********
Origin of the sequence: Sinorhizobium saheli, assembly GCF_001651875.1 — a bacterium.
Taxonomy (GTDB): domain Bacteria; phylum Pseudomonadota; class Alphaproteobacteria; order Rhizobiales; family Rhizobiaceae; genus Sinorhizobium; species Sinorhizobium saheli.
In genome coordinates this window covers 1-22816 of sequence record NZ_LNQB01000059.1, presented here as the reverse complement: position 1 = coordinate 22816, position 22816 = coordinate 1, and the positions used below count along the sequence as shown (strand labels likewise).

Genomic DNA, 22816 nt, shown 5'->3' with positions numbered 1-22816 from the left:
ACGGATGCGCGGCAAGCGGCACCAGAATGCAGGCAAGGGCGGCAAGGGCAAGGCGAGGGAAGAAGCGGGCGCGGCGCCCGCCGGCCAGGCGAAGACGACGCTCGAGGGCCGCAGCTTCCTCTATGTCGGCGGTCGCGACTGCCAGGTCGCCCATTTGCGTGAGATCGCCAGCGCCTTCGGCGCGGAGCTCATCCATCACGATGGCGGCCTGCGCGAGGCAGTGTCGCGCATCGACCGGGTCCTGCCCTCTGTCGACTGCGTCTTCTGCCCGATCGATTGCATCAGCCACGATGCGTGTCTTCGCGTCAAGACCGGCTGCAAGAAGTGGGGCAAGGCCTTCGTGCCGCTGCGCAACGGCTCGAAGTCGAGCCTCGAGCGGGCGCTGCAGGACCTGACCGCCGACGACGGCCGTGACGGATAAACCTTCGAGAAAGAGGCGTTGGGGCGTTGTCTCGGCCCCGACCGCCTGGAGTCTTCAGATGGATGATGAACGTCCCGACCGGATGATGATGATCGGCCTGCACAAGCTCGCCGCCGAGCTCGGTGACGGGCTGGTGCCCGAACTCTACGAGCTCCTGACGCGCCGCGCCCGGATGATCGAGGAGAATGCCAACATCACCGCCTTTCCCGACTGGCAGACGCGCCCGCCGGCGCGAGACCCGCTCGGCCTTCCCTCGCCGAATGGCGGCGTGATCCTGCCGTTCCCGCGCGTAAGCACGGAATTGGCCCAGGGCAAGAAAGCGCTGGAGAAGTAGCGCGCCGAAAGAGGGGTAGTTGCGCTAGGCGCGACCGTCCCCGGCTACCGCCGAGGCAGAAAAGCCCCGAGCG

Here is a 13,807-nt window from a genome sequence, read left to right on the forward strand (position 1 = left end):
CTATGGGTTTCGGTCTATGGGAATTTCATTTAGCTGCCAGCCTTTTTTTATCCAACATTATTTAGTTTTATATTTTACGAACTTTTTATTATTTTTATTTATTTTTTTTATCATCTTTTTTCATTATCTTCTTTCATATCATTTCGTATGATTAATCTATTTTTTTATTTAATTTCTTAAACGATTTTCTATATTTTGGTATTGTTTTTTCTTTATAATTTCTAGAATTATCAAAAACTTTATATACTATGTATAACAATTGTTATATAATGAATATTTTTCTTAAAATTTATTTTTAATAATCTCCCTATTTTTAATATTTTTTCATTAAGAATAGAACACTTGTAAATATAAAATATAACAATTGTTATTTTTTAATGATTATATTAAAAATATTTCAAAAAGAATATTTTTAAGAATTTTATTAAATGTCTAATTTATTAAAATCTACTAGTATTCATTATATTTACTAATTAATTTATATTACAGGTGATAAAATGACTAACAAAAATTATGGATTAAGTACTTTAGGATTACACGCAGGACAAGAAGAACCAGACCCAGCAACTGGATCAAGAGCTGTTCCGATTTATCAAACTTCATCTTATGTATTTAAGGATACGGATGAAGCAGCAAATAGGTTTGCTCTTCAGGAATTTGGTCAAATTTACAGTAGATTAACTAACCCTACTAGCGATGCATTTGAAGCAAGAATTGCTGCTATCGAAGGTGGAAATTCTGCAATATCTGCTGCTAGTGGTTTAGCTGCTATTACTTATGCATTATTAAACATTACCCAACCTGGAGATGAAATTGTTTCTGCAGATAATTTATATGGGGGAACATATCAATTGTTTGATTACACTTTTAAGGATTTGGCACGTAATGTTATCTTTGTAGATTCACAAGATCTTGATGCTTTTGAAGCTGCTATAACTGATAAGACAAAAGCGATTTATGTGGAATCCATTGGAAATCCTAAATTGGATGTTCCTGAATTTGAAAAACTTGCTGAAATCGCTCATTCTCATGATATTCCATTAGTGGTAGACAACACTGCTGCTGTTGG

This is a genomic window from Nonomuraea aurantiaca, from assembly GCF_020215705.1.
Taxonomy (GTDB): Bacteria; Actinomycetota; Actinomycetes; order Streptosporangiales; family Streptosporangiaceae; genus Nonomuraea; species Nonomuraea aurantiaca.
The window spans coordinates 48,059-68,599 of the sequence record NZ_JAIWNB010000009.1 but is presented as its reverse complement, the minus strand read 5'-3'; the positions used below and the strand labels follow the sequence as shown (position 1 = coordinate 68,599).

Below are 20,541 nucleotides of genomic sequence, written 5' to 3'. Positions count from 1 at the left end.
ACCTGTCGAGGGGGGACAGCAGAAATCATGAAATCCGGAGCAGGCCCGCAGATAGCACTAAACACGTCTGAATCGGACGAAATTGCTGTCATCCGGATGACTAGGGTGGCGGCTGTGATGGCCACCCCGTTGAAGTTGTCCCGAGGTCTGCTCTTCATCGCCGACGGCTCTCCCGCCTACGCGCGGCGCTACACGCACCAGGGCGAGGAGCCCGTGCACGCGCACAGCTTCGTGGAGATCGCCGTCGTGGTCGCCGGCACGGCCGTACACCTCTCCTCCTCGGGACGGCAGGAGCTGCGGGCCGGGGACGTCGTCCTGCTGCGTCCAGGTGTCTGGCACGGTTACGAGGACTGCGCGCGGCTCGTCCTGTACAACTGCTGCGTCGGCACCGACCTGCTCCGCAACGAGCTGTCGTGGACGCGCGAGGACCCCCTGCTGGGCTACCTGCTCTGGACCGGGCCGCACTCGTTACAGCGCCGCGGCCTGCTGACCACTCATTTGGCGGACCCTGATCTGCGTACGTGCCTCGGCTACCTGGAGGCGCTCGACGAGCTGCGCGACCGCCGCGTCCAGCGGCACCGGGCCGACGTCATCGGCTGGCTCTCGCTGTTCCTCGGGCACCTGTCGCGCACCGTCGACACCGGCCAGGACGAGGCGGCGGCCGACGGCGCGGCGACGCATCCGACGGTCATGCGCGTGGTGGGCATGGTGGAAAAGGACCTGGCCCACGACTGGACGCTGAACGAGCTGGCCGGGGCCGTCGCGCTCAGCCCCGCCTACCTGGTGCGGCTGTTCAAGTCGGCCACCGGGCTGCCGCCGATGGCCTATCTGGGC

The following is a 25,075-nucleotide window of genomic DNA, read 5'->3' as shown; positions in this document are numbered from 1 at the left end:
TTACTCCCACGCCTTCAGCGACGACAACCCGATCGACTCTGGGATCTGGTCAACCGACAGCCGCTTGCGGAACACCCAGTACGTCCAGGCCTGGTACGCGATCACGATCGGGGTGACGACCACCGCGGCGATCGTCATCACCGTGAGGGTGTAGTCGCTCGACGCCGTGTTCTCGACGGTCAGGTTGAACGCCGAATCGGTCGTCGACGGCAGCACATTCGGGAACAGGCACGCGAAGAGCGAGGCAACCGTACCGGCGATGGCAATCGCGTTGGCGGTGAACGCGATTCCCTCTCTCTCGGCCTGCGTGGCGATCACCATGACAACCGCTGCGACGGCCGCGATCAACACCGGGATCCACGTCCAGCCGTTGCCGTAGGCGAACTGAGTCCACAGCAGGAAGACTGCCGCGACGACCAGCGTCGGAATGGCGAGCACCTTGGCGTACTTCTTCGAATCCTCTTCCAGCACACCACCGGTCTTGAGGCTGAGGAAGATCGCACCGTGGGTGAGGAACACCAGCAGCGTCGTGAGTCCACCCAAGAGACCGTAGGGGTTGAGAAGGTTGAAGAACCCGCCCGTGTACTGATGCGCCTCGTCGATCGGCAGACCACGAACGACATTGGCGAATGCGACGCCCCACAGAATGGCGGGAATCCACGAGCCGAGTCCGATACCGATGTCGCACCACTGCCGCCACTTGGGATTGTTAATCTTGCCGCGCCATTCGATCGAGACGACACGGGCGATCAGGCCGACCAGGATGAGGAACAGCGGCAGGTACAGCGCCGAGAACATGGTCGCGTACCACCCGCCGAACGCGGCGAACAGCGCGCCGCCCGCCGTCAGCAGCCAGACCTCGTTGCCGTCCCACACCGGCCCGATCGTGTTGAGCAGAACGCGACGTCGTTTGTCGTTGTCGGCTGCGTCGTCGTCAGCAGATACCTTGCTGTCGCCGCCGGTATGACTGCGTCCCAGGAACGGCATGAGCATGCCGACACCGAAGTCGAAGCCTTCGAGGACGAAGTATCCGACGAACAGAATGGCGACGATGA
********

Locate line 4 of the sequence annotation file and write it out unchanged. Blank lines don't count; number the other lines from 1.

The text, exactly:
Genomic DNA, 22816 nt, shown 5'->3' with positions numbered 1-22816 from the left: